In 8-7 vote, Advisory Committee on Immunization Practices recommends GSK's Shingrix as preferred shingles vaccine given its higher efficacy compared to Merck's Zostavax.
GlaxoSmithKline PLC now has a chance to take over the US shingles vaccine market after the Centers for Disease Control and Prevention's Advisory Committee on Immunization Practices (ACIP) voted 8-7 to recommend Shingrix over Merck & Co. Inc.'s Zostavax.
The panel considered the appropriate use of Shingrix at its Oct. 25 meeting. Those who voted against recommending a preference for Shingrix cited concerns about its lack of long-term safety. But those who favored specifying a preference said Shingrix's higher efficacy meant it would result in fewer cases of shingles and postherpetic neuralgia, the chronic nerve pain that is the most common complication from the condition.
"The evidence in front of us across costs, across disease prevention is very strong," panel member Kelly Moore, director of the Tennessee Immunization Program in the Tennessee Department of Health, said. "I think a preference is what is called upon here for my conscious to give people direction based on its performance."
Cynthia Pellegrini, senior VP-public policy and government affairs at the March of Dimes, voted no. She questioned giving the vaccine a preferential recommendation when it has never been administered outside a research setting.
"I'm ending up being in a place of being more comfortable starting with a straight recommendation and giving ourselves the ability to go to the preferential in a couple of years when we know more," she said. "To start out with a preferential recommendation, as great as this vaccine sounds, right out of the gate is really hard."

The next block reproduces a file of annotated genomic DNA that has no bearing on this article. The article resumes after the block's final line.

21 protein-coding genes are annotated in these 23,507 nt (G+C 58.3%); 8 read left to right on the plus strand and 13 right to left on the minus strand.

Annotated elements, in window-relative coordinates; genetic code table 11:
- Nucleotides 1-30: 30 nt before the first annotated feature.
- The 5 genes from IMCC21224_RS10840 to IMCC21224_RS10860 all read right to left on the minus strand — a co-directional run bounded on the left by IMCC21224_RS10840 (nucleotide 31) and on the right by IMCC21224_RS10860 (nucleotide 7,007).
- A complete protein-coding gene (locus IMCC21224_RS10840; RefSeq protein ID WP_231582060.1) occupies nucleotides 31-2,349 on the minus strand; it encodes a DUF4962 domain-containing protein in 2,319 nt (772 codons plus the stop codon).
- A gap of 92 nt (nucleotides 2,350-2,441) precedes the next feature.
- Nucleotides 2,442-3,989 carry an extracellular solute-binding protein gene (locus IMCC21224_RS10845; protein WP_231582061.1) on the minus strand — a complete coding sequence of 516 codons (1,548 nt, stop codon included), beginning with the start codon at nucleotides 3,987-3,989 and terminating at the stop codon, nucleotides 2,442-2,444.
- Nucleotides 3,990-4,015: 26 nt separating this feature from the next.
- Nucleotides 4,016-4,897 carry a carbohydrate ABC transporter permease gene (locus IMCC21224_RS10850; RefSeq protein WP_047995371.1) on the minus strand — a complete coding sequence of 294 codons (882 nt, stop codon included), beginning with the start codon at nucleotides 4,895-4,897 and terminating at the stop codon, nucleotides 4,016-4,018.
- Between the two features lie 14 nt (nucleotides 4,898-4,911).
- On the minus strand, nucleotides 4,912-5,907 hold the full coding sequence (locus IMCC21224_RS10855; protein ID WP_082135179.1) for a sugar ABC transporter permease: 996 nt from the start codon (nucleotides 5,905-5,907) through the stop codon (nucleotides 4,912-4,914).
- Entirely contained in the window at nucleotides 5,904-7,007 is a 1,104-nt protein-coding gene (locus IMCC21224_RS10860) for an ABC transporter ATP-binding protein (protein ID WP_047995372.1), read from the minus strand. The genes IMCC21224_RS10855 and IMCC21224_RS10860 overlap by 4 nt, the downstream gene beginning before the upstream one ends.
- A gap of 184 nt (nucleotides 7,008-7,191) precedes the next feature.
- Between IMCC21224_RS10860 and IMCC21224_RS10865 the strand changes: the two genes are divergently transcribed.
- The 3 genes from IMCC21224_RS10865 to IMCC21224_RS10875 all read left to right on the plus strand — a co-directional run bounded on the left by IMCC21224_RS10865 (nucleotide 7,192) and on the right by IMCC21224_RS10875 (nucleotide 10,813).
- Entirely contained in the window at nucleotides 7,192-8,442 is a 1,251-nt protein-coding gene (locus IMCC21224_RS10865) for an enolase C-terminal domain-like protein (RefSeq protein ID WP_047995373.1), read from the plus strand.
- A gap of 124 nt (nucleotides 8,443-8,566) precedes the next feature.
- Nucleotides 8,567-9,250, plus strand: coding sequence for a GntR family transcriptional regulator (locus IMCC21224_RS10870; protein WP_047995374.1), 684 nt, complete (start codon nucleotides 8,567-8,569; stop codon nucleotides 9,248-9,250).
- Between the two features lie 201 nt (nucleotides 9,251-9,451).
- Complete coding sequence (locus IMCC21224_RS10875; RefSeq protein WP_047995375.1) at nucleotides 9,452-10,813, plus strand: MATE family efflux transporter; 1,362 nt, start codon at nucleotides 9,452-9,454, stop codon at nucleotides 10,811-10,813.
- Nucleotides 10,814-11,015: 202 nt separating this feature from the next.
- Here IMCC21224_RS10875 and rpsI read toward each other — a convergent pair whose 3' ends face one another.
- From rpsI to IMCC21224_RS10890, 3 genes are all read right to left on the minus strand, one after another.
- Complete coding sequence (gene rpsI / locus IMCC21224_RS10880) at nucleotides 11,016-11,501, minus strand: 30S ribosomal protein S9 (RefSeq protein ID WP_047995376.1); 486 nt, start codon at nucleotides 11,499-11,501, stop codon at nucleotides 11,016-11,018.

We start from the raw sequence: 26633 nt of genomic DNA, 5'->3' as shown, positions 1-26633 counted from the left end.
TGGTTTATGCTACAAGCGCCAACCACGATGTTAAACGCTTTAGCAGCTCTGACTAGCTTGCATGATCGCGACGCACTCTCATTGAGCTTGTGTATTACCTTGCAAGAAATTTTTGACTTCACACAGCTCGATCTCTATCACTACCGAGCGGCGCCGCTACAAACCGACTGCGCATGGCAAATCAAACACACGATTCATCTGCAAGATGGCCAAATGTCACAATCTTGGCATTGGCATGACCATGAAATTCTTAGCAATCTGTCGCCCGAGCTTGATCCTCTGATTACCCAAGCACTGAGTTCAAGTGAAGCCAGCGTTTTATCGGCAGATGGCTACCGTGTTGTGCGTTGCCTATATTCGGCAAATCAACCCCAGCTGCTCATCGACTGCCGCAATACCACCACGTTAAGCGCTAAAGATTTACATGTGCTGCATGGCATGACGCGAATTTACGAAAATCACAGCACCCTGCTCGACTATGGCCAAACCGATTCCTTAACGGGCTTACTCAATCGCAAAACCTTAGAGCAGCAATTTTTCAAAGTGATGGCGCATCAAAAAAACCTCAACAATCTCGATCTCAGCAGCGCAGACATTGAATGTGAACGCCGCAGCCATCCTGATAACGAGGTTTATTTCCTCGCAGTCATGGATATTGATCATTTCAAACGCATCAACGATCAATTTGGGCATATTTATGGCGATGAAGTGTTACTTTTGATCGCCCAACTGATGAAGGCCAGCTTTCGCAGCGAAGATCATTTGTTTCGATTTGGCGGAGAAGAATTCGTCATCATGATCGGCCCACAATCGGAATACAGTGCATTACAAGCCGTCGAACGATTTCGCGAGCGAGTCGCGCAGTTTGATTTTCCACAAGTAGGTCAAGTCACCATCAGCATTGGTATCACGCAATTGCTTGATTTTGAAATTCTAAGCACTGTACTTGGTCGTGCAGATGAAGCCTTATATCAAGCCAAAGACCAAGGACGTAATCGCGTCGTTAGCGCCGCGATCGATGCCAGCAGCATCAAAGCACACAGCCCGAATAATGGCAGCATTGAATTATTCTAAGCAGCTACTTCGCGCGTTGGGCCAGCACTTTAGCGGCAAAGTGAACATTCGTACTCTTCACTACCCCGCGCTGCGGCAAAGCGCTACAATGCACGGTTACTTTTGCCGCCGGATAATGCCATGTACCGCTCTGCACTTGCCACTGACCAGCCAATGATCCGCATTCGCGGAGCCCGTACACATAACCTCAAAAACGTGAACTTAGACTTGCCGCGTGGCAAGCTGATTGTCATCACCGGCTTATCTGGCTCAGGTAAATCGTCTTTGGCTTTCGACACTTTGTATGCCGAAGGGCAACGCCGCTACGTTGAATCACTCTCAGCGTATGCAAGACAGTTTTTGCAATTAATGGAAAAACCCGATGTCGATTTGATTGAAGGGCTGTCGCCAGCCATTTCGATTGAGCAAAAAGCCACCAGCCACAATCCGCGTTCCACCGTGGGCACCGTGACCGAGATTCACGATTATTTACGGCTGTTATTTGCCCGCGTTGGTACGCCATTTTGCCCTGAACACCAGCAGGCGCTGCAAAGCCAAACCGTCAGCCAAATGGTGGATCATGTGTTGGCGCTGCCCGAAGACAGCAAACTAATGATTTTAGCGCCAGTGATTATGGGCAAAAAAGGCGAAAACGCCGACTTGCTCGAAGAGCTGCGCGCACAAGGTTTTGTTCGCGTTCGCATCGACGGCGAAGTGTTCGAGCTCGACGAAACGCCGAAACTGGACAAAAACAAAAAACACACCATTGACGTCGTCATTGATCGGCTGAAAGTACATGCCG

Non-voting member Sandra Fryhofer, American Medical Association liaison representative and an adjunct professor at Emory University School of Medicine, said she has concerns about making a preferential recommendation for a vaccine with an adjuvant that's never been used in the real world. "It does seem to me a little bit impulsive, and I would rather us be cautious and at least have it out there for a few months."
In two pivotal randomized placebo-controlled clinical endpoint Phase III trials, Shingrix had a vaccine efficacy rate of 97.6% in subjects 50 years of age and older and 89.79% in those 70 years of age and older. By contrast, vaccine efficacy of Zostavax (Zoster vaccine live, ZVL) ranges from 69.8% in those aged 50-59 to 18% in those aged 80 and older.
The committee also unanimously voted to recommend Shingrix, a herpes zoster adjuvanted subunit (HZ/su) vaccine, for vaccination of immunocompetent adults 50 years and older. And they voted 12 to 3 to recommend Shingrix for individuals previously vaccinated with Zostavax.
FDA approved Shingrix for prevention of herpes zoster (shingles) in adults aged 50 years and older on Oct. 20. GSK said it would be available at the end of November at a cost of $140 per dose, for an aggregate cost of $280 for the two-dose treatment. (Also see "GSK Shingles Vaccine's Next Stop Is CDC Panel After US FDA Approval " - Pink Sheet, 23 Oct, 2017.)